A Los Angeles-area environmental group that for years has fought a controversial development planned atop one of the nation's largest methane fields is now taking on SeaWorld over the construction of its "Journey to Atlantis" thrill ride.
California Earth Corps, based in Lakewood just north of Long Beach, is demanding that the California Coastal Commission revoke the development permit it issued last September for the 95-foot-tall "splashdown" ride. The environmental group claims that SeaWorld "intentionally" withheld information from the commission about potentially lethal concentrations of hydrogen-sulfide gas found near the ride site.
The so-called water-coaster ride, now under construction, was originally proposed to hug the shore of Mission Bay but was moved slightly inland-at the request of commission staff-and closer to a now-closed toxic landfill that the city is currently in the process of studying.
One aspect of the landfill that the city hopes to determine is its exact boundaries. The landfill, used for decades by numerous local defense contractors as a dumping ground for toxic chemicals and materials, was closed in 1959. Records of the landfill are sketchy about the dimensions of the toxic site.
The epicenter of Earth Corps' argument for permit revocation is a January 2002 study prepared by IT Corp. for SeaWorld San Diego innocuously titled, "Results of Soil Vapor Assessment/SeaWorld Expansion Plan, 16-Acre Tract." Buried in the half-inch-thick report is a reference to the discovery of an "unusually high concentration" of hydrogen sulfide at a monitoring well about 300 yards to the south of the thrill-ride location.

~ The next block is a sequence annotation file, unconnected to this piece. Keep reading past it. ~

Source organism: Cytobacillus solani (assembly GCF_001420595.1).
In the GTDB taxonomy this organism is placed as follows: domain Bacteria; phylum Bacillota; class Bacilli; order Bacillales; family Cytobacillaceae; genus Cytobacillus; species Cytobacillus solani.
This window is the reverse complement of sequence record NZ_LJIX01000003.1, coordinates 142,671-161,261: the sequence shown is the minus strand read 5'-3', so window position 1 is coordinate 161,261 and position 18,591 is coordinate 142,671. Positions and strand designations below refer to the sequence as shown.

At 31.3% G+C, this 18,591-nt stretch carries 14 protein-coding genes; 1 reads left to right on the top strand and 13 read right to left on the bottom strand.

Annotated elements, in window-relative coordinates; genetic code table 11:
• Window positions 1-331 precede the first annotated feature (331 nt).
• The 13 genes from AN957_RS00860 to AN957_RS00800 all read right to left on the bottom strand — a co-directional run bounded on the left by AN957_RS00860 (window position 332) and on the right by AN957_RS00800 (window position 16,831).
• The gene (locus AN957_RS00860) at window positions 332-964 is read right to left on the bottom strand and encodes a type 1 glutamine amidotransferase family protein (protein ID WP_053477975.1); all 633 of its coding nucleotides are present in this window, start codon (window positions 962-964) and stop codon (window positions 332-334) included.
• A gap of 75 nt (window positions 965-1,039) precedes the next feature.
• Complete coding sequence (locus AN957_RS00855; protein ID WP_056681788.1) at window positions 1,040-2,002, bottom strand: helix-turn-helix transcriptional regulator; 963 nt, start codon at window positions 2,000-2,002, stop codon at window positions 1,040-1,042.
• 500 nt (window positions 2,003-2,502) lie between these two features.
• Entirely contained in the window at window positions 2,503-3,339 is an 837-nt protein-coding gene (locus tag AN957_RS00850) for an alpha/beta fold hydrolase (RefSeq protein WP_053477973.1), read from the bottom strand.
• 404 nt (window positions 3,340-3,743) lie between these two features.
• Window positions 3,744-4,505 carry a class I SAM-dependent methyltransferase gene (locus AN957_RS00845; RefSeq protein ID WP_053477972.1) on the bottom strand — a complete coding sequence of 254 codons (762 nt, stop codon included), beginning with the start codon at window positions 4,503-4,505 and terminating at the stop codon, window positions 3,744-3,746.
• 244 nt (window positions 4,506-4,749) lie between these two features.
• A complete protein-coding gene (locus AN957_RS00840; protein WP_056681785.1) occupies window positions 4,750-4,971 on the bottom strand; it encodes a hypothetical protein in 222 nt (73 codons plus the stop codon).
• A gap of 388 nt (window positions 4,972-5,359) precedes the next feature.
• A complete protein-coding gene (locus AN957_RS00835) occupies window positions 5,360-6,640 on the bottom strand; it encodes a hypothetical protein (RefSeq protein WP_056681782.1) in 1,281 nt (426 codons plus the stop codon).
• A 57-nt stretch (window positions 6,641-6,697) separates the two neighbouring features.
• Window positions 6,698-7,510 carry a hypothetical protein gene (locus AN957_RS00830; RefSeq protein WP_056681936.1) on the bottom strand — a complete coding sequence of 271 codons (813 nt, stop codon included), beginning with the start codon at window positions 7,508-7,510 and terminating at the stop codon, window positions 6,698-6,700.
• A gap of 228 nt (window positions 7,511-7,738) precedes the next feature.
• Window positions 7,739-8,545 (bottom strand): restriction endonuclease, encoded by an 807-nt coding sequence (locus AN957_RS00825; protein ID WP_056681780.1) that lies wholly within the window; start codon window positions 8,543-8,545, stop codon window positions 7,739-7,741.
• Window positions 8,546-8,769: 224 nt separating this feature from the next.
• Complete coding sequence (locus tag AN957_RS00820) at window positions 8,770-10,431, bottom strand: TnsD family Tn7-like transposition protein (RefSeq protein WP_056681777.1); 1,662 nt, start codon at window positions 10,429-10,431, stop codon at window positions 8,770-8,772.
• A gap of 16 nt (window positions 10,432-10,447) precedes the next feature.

The report somewhat soft-pedals the find, which it says is "likely either an anomaly or the result of a deposit of sulfur materials." But the report does note that concentrations of hydrogen sulfide of 10 parts per million by volume (ppmv) is considered "dangerous" and 100 ppmv is said to be "immediately dangerous to life or health." The hydrogen-sulfide level found at the monitoring well, the report said, was 1,820 ppmv.
In the past, SeaWorld has explained away the potential danger by noting that the measurement was taken 15 feet below ground, suggesting that the concentration at the surface would be 100 to 1,000 times less potent, but an attorney for California Earth Corps told CityBeat that the theme-park operator is missing the point.
"Hydrogen sulfide is just something that you don't want to play with," explained Santa Monica-based attorney Sabrina Venskus. "You want to make sure it's mitigated well. And if these people [at SeaWorld] aren't even acknowledging that there's a hydrogen-sulfide problem, then that's cause for serious concern."
Venskus should know. For years, she has been fighting a proposed 2,500-home development known as Playa Vista just south of Marina del Rey near Los Angeles that would sit on a massive deposit of methane.
Venskus noted that the Coastal Commission rejected SeaWorld's bid in May to expand its parking lot to the east, based on knowledge that the city was in the midst of studying the landfill's effects on the area. However, that was a topic that did not arise when the commission approved several new projects proposed by SeaWorld, including the coaster ride, last September.